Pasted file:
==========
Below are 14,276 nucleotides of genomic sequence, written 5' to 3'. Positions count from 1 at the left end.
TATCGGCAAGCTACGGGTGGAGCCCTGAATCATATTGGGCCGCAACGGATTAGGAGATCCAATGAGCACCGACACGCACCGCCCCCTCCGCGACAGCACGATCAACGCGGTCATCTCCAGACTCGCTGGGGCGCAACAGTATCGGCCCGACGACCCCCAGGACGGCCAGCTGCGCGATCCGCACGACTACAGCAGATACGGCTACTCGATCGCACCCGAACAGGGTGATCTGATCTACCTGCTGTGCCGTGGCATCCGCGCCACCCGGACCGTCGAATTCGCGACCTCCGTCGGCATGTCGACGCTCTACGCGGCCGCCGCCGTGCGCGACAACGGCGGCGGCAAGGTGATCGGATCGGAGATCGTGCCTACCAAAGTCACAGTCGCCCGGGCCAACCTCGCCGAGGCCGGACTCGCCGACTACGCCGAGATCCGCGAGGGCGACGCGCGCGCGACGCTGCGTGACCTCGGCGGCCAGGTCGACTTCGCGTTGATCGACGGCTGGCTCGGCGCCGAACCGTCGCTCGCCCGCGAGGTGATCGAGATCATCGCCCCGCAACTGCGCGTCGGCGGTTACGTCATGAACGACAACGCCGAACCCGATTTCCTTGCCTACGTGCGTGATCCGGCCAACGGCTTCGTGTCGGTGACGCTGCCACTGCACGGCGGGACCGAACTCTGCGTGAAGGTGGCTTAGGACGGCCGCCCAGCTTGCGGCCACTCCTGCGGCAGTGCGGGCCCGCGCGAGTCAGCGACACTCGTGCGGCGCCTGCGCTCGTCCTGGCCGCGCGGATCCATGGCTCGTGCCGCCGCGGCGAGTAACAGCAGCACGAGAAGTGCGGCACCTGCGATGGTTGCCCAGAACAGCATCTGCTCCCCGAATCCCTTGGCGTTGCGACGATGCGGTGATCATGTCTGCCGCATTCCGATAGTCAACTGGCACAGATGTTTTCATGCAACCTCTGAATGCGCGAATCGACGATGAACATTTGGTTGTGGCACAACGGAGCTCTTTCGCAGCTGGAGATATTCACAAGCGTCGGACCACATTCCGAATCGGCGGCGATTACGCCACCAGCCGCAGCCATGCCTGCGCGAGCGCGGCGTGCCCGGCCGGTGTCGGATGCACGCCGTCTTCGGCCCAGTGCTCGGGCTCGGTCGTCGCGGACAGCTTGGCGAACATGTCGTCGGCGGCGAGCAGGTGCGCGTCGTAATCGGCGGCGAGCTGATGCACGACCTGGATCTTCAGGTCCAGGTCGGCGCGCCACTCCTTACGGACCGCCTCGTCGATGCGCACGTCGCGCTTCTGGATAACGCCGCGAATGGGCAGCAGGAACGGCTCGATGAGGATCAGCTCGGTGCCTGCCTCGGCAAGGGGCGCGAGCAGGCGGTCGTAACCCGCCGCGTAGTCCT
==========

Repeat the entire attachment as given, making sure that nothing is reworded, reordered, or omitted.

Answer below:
Below are 14,276 nucleotides of genomic sequence, written 5' to 3'. Positions count from 1 at the left end.
TATCGGCAAGCTACGGGTGGAGCCCTGAATCATATTGGGCCGCAACGGATTAGGAGATCCAATGAGCACCGACACGCACCGCCCCCTCCGCGACAGCACGATCAACGCGGTCATCTCCAGACTCGCTGGGGCGCAACAGTATCGGCCCGACGACCCCCAGGACGGCCAGCTGCGCGATCCGCACGACTACAGCAGATACGGCTACTCGATCGCACCCGAACAGGGTGATCTGATCTACCTGCTGTGCCGTGGCATCCGCGCCACCCGGACCGTCGAATTCGCGACCTCCGTCGGCATGTCGACGCTCTACGCGGCCGCCGCCGTGCGCGACAACGGCGGCGGCAAGGTGATCGGATCGGAGATCGTGCCTACCAAAGTCACAGTCGCCCGGGCCAACCTCGCCGAGGCCGGACTCGCCGACTACGCCGAGATCCGCGAGGGCGACGCGCGCGCGACGCTGCGTGACCTCGGCGGCCAGGTCGACTTCGCGTTGATCGACGGCTGGCTCGGCGCCGAACCGTCGCTCGCCCGCGAGGTGATCGAGATCATCGCCCCGCAACTGCGCGTCGGCGGTTACGTCATGAACGACAACGCCGAACCCGATTTCCTTGCCTACGTGCGTGATCCGGCCAACGGCTTCGTGTCGGTGACGCTGCCACTGCACGGCGGGACCGAACTCTGCGTGAAGGTGGCTTAGGACGGCCGCCCAGCTTGCGGCCACTCCTGCGGCAGTGCGGGCCCGCGCGAGTCAGCGACACTCGTGCGGCGCCTGCGCTCGTCCTGGCCGCGCGGATCCATGGCTCGTGCCGCCGCGGCGAGTAACAGCAGCACGAGAAGTGCGGCACCTGCGATGGTTGCCCAGAACAGCATCTGCTCCCCGAATCCCTTGGCGTTGCGACGATGCGGTGATCATGTCTGCCGCATTCCGATAGTCAACTGGCACAGATGTTTTCATGCAACCTCTGAATGCGCGAATCGACGATGAACATTTGGTTGTGGCACAACGGAGCTCTTTCGCAGCTGGAGATATTCACAAGCGTCGGACCACATTCCGAATCGGCGGCGATTACGCCACCAGCCGCAGCCATGCCTGCGCGAGCGCGGCGTGCCCGGCCGGTGTCGGATGCACGCCGTCTTCGGCCCAGTGCTCGGGCTCGGTCGTCGCGGACAGCTTGGCGAACATGTCGTCGGCGGCGAGCAGGTGCGCGTCGTAATCGGCGGCGAGCTGATGCACGACCTGGATCTTCAGGTCCAGGTCGGCGCGCCACTCCTTACGGACCGCCTCGTCGATGCGCACGTCGCGCTTCTGGATAACGCCGCGAATGGGCAGCAGGAACGGCTCGATGAGGATCAGCTCGGTGCCTGCCTCGGCAAGGGGCGCGAGCAGGCGGTCGTAACCCGCCGCGTAGTCCT